Esfir Manevich is a young Jewish girl who lives in the Polish town of Kobrin in 1936. Facing anti-Semitism in public school, Esfir moves in with her charming aunt who runs a boardinghouse in the bustling city of Brest. Being younger than the other boarders, Esfir struggles to find a place in her new life, all the while worrying about her diminishing role in the family she left behind.
As the years pass, Esfir experiences the bombing of her hometown during the German invasion of 1939. When the Russians overtake the area, Esfir sees many of her socialist relatives and friends become disillusioned by the harsh restrictions. During the German occupation, Esfir and her family are enclosed in a ghetto where they develop heartbreaking methods of survival.
In the summer of 1942, shortly before Esfir's thirteenth birthday, the ghetto is liquidated and the inhabitants are forced onto cattle cars destined for the killing fields -- and Esfir must face unimaginable horror.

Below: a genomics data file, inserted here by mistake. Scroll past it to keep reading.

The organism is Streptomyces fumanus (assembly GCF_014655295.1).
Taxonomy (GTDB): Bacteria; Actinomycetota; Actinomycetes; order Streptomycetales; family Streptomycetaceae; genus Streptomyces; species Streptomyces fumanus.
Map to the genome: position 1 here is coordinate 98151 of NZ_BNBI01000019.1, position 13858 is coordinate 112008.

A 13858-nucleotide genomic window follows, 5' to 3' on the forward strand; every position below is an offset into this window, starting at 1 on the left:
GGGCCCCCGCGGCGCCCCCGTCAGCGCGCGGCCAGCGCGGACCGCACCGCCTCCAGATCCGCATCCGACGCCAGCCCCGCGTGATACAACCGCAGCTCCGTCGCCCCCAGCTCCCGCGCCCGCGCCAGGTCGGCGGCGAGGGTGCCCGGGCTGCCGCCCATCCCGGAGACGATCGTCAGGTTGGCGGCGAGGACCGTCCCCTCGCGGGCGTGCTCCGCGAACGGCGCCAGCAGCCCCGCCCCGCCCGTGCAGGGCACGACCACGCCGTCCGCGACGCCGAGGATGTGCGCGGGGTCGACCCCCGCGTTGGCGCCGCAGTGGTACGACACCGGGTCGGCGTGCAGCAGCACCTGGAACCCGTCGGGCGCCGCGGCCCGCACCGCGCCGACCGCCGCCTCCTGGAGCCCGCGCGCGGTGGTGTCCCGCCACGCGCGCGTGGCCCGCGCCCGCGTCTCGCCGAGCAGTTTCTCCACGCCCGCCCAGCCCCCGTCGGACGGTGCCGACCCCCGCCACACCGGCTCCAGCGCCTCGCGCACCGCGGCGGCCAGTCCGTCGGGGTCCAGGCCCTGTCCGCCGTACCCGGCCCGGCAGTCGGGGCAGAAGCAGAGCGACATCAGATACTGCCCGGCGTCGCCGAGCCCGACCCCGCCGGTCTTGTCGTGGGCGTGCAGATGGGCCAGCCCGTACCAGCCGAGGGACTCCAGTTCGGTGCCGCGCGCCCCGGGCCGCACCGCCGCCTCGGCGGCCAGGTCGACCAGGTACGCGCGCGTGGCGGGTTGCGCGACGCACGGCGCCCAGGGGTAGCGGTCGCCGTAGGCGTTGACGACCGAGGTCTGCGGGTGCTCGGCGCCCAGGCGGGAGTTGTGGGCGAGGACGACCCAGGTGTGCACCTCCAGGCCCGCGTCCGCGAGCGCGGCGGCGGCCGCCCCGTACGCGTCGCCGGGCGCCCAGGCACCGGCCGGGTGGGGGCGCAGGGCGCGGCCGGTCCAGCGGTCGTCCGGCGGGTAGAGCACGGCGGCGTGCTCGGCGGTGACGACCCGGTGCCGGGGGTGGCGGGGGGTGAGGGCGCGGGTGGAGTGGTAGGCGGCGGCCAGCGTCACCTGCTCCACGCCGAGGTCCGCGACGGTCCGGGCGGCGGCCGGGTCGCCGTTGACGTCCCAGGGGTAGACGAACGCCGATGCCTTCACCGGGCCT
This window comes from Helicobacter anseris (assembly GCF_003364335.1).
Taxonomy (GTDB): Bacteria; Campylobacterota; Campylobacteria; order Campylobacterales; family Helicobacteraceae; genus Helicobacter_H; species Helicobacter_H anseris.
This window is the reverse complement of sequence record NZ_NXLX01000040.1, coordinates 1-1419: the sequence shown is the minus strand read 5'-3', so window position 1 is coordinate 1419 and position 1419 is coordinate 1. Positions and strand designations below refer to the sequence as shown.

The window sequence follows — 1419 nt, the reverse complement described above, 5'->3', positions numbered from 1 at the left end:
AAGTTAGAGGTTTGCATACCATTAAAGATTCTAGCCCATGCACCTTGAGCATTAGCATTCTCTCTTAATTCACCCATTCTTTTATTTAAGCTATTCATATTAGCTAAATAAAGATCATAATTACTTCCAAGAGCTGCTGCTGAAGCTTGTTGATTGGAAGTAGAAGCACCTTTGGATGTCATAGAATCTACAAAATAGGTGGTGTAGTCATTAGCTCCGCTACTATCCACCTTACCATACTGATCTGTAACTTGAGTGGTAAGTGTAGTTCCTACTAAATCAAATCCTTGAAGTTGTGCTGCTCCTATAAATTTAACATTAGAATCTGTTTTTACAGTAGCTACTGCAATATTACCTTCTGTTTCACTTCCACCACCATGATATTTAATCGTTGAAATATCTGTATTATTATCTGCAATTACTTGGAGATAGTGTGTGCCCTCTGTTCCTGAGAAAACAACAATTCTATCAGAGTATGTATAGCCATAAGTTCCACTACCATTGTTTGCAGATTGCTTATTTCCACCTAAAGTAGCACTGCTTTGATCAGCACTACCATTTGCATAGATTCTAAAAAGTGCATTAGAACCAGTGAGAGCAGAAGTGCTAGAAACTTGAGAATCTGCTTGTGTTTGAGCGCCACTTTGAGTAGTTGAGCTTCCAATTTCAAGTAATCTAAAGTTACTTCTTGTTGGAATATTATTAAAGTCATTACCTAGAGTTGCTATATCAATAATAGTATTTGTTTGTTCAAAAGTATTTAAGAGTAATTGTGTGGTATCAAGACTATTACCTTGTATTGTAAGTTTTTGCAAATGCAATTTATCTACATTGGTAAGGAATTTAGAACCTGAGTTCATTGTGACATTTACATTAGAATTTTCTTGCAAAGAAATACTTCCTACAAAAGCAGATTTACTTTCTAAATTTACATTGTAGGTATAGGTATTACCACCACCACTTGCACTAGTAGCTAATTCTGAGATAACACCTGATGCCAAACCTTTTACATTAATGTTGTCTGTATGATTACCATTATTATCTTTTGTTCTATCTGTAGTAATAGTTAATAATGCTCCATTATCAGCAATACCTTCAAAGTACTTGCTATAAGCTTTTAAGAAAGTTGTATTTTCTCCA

"Inspired by a three-paragraph testimony from the sole survivor of the Nazi-administered Brona Gora killings of 1942, Simon weaves a diaristic account of one girl, Esfir Manevich, and her impossible journey. Divided into three parts, the narrative reveals the ever-escalating hardships of Esfir's daily life, from vicious school bullies and the unexpected death of her father to horrific pogroms and the eventual liquidation of her hometown of Kobrin, Poland....Never didactic, Simon's characters -- the charismatic Aunt Perl, astute Ida, and unprejudiced Ania -- are refreshingly complex,and the prose, whether depicting a beloved doll or coffinlike cattlecars, remains unflinching and precise." -- Briana Shemroske, Booklist
|13 and up
|Nov 1, 2016
|Bedazzled Ink Publishing